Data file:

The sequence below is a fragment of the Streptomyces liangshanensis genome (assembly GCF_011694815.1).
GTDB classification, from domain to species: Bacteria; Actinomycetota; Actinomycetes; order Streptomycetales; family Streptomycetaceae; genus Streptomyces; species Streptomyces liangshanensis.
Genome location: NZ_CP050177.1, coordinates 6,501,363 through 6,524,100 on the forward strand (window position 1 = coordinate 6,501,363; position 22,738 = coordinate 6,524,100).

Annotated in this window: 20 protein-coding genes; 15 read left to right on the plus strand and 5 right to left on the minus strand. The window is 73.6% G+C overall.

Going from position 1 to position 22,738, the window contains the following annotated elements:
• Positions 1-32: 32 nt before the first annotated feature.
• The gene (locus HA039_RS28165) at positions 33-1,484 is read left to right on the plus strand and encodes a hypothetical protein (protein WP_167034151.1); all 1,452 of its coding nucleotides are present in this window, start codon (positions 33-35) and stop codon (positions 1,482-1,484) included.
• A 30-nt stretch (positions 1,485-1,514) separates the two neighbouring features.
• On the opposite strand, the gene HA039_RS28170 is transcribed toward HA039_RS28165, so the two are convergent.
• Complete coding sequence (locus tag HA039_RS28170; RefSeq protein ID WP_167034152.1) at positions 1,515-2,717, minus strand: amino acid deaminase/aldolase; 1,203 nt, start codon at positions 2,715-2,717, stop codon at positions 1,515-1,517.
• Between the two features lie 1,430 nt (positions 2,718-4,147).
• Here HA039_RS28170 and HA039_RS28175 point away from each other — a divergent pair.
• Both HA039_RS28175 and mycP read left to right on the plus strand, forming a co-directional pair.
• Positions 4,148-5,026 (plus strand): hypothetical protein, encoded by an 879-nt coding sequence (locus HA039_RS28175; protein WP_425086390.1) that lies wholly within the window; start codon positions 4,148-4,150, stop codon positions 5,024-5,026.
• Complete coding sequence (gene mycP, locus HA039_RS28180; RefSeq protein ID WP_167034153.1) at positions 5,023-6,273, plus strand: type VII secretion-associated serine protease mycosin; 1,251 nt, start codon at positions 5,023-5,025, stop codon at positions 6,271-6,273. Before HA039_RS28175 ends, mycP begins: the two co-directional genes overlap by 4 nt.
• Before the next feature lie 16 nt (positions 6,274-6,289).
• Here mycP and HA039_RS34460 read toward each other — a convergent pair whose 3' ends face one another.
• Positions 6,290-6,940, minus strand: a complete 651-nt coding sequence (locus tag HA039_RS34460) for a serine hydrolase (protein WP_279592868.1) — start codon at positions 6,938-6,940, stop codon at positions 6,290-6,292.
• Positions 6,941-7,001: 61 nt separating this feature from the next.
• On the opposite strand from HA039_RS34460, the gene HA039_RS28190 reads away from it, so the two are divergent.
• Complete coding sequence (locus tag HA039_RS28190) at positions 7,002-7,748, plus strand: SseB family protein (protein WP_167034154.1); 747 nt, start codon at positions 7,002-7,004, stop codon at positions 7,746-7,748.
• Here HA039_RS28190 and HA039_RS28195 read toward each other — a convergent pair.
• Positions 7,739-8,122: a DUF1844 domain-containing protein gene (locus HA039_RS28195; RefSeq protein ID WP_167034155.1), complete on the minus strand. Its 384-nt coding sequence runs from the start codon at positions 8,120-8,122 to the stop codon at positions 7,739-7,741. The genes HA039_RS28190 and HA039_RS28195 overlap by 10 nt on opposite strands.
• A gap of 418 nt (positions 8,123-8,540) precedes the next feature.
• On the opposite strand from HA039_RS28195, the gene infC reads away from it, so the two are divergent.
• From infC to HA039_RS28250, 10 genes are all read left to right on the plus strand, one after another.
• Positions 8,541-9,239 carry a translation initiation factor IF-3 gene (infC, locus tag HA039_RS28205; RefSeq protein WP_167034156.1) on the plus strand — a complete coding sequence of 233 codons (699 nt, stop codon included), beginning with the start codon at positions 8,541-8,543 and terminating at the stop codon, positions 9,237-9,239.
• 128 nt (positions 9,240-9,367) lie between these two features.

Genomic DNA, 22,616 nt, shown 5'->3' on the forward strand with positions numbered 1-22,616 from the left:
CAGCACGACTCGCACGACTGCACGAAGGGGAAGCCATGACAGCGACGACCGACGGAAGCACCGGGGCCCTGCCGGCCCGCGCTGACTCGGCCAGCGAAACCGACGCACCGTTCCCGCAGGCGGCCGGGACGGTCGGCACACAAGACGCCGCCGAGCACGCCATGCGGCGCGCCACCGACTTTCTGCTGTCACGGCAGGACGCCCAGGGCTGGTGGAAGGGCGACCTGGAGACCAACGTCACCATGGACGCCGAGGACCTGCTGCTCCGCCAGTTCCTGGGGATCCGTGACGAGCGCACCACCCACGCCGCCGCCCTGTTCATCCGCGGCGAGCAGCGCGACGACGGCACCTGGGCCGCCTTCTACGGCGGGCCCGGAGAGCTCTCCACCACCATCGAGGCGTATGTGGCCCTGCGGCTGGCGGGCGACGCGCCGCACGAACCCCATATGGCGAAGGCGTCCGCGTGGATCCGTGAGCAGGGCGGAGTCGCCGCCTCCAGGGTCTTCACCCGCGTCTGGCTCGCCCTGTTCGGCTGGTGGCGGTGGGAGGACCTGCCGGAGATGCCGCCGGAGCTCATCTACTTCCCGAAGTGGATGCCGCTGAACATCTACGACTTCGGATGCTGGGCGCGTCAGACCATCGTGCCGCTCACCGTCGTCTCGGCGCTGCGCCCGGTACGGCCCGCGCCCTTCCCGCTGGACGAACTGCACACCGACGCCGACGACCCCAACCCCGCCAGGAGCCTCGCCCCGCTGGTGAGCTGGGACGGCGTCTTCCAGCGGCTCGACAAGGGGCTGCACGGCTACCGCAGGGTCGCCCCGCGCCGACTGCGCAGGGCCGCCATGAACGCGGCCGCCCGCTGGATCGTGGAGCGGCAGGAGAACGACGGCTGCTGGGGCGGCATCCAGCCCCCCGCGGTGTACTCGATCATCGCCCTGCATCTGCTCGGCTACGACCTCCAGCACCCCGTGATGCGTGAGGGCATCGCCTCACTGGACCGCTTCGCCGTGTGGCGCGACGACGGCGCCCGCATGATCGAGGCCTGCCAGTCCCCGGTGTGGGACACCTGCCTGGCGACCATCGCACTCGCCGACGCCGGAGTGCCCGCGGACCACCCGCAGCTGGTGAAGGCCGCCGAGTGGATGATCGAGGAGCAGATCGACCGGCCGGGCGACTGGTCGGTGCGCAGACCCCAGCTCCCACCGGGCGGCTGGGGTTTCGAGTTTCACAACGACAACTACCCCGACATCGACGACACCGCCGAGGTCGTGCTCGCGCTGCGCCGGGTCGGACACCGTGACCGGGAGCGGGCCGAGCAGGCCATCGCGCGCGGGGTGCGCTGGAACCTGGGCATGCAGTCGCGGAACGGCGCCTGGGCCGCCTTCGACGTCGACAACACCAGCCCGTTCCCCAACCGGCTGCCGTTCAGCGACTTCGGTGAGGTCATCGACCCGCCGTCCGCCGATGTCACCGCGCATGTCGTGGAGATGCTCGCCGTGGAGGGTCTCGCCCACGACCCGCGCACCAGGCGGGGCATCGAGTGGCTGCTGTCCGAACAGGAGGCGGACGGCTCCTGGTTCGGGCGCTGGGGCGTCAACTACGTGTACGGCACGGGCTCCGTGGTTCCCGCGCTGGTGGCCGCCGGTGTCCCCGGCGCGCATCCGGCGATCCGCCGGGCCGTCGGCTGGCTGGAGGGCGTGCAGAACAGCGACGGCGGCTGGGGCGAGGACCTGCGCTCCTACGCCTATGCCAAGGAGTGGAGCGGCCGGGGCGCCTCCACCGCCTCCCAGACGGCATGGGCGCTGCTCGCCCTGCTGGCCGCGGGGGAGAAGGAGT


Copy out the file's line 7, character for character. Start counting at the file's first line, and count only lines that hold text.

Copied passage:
• The gene (locus HA039_RS28165) at positions 33-1,484 is read left to right on the plus strand and encodes a hypothetical protein (protein WP_167034151.1); all 1,452 of its coding nucleotides are present in this window, start codon (positions 33-35) and stop codon (positions 1,482-1,484) included.